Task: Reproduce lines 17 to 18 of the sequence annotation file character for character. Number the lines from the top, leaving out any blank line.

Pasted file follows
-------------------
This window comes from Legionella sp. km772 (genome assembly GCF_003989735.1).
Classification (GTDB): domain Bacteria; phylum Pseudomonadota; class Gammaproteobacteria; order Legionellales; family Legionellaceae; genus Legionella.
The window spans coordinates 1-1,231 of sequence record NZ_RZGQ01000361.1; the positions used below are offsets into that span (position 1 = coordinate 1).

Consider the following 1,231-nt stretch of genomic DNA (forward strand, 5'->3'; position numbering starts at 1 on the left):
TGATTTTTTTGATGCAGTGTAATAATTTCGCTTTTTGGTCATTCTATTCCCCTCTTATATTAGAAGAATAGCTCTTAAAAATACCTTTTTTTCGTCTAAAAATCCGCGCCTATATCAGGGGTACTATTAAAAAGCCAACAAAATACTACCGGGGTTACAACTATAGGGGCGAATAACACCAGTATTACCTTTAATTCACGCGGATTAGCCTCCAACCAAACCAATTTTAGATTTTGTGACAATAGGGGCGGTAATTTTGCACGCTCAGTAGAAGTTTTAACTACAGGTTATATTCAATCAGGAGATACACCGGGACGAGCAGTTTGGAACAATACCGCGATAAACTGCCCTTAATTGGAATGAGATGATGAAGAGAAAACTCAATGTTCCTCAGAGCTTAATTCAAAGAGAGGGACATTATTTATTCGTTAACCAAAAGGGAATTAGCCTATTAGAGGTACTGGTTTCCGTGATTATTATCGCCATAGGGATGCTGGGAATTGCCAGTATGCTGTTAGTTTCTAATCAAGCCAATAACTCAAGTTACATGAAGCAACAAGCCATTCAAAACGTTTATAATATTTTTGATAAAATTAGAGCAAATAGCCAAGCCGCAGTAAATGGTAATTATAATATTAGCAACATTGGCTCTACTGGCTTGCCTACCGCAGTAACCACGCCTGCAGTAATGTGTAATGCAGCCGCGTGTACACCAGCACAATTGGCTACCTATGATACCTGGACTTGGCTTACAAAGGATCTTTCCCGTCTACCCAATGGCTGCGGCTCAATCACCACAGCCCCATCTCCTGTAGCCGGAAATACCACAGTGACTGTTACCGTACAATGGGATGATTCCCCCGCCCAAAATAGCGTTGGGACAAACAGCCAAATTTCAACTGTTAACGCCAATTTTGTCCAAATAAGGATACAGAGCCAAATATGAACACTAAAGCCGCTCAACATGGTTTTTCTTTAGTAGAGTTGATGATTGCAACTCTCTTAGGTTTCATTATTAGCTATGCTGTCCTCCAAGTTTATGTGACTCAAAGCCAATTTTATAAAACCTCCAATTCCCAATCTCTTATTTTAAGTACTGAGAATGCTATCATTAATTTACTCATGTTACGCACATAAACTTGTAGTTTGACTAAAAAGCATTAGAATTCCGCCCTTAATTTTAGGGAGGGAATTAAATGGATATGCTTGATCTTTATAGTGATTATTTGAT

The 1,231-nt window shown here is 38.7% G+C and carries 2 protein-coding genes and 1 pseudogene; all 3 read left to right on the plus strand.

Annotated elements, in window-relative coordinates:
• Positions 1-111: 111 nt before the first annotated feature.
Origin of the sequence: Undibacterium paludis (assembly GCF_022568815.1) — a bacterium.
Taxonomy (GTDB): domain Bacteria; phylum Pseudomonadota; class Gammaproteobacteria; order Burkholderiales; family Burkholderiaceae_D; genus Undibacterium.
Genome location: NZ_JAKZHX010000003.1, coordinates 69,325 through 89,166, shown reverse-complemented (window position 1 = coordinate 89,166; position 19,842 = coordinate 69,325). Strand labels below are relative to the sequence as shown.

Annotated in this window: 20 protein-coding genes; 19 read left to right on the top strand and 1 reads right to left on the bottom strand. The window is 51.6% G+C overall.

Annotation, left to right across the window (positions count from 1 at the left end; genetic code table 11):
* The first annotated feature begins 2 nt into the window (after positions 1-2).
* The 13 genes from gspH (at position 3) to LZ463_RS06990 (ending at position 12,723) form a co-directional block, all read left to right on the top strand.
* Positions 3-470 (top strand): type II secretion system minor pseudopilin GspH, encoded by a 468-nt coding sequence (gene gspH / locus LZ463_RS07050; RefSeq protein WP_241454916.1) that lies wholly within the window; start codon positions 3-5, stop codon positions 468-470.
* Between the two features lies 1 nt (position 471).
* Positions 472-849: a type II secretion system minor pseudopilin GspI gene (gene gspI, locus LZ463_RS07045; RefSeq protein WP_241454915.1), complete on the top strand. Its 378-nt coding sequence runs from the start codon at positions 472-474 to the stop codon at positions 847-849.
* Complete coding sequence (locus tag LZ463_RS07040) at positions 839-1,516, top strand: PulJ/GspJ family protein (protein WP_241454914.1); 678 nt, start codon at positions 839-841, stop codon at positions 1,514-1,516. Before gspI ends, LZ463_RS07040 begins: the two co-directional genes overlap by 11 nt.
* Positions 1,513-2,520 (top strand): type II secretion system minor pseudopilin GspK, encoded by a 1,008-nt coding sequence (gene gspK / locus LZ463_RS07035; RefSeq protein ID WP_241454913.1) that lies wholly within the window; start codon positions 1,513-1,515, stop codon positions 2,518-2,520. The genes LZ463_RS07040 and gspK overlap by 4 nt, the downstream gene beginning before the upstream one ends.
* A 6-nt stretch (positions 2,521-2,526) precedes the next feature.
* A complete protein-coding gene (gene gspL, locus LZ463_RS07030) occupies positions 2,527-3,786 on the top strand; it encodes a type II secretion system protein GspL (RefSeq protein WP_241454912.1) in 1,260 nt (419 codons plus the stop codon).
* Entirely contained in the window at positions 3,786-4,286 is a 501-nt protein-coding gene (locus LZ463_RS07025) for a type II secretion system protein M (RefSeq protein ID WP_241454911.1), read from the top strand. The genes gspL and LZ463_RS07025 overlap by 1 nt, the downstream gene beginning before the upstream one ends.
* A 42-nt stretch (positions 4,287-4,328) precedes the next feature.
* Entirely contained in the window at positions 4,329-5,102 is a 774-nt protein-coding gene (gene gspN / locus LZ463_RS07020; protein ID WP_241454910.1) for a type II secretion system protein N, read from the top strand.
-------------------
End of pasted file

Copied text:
* Between the two features lies 1 nt (position 471).
* Positions 472-849: a type II secretion system minor pseudopilin GspI gene (gene gspI, locus LZ463_RS07045; RefSeq protein WP_241454915.1), complete on the top strand. Its 378-nt coding sequence runs from the start codon at positions 472-474 to the stop codon at positions 847-849.